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[kuh n-join] /kənˈdʒɔɪn/
verb (used with or without object)
to join together; unite; combine; associate.
Grammar. to join as coordinate elements, especially as coordinate clauses.
Origin of conjoin
1325-75; Middle English conjoigenn < Anglo-French, Middle French conjoign- (stem of conjoindre) < Latin conjungere. See con-, join
Related forms
conjoiner, noun Unabridged
Based on the Random House Dictionary, © Random House, Inc. 2018.
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Examples from the Web for conjoining
Historical Examples
  • But as mere representations, they stand under no law of conjunction except that which the conjoining faculty prescribes.

  • It possesses a great multitude of materials, but can only use these materials in the way of conjoining or separating.

  • In the main channel of a number of conjoining glens we came on a nice little pool under a step in the rocky bed.

    Spinifex and Sand David W Carnegie
  • conjoining the two oceans, it will be an agency of matchless power, not only commercial, but political.

  • And lastly the winter sign was the Water Bearer, the bright Fomalhaut conjoining his rays with the sun's at midwinter.

    Myths and Marvels of Astronomy Richard A. Proctor
  • Thereupon, the young damsels, conjoining their voices in a drawling chant, began to dance around him with the utmost gravity.

  • The present form of a peer's coronet is undoubtedly the conjoining of two separate emblems of his rank.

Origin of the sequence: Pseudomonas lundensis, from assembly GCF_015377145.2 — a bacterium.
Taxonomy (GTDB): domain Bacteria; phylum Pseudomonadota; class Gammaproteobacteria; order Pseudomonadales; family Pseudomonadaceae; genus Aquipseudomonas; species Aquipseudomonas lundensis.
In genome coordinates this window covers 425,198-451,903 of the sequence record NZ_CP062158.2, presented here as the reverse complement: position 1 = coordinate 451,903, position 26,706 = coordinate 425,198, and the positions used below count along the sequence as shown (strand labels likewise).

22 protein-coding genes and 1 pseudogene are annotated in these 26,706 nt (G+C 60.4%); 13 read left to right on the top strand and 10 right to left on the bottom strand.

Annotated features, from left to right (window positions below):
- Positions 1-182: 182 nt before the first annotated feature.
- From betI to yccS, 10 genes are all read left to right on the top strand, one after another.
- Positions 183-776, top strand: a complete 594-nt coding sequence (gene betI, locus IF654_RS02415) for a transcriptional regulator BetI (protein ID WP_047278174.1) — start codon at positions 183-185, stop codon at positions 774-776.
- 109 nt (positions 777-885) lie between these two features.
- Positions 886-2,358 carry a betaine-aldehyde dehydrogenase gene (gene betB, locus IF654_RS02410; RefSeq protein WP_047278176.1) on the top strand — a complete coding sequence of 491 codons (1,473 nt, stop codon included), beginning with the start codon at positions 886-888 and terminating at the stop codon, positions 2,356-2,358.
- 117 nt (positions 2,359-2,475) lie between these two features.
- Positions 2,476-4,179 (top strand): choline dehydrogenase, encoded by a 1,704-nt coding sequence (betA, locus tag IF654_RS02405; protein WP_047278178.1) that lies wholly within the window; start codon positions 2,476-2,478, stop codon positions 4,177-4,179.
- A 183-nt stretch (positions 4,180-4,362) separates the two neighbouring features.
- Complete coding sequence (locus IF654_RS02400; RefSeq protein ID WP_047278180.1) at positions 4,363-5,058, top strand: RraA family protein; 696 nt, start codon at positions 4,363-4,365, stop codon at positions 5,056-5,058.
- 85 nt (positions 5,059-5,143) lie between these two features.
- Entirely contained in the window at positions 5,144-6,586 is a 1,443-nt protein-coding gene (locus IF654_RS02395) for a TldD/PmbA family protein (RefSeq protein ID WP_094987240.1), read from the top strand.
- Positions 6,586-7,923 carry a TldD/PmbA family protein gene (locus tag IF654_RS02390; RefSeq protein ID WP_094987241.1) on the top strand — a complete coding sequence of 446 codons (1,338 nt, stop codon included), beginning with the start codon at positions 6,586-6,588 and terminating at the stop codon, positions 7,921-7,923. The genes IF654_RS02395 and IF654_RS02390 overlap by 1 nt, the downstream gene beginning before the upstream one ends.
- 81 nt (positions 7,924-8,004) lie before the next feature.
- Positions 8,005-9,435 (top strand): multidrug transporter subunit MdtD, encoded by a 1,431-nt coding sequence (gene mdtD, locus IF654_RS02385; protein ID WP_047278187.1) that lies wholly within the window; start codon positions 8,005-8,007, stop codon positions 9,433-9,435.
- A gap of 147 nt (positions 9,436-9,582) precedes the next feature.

A Complete Guide to Heraldry Arthur Charles Fox-Davies
  • A curious method of conjoining three coats is by engrafting the third in base (Fig. 770).

    A Complete Guide to Heraldry Arthur Charles Fox-Davies
British Dictionary definitions for conjoining


to join or become joined
Derived Forms
conjoiner, noun
Word Origin
C14: from Old French conjoindre, from Latin conjungere, from jungere to join
Collins English Dictionary - Complete & Unabridged 2012 Digital Edition
© William Collins Sons & Co. Ltd. 1979, 1986 © HarperCollins
Publishers 1998, 2000, 2003, 2005, 2006, 2007, 2009, 2012
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Word Origin and History for conjoining



late 14c., from Old French conjoindre "meet, come together" (12c.), from Latin coniungere "to join together," from com- "together" (see com-) + iungere "join" (see jugular). Related: Conjoined, conjoining.

Online Etymology Dictionary, © 2010 Douglas Harper
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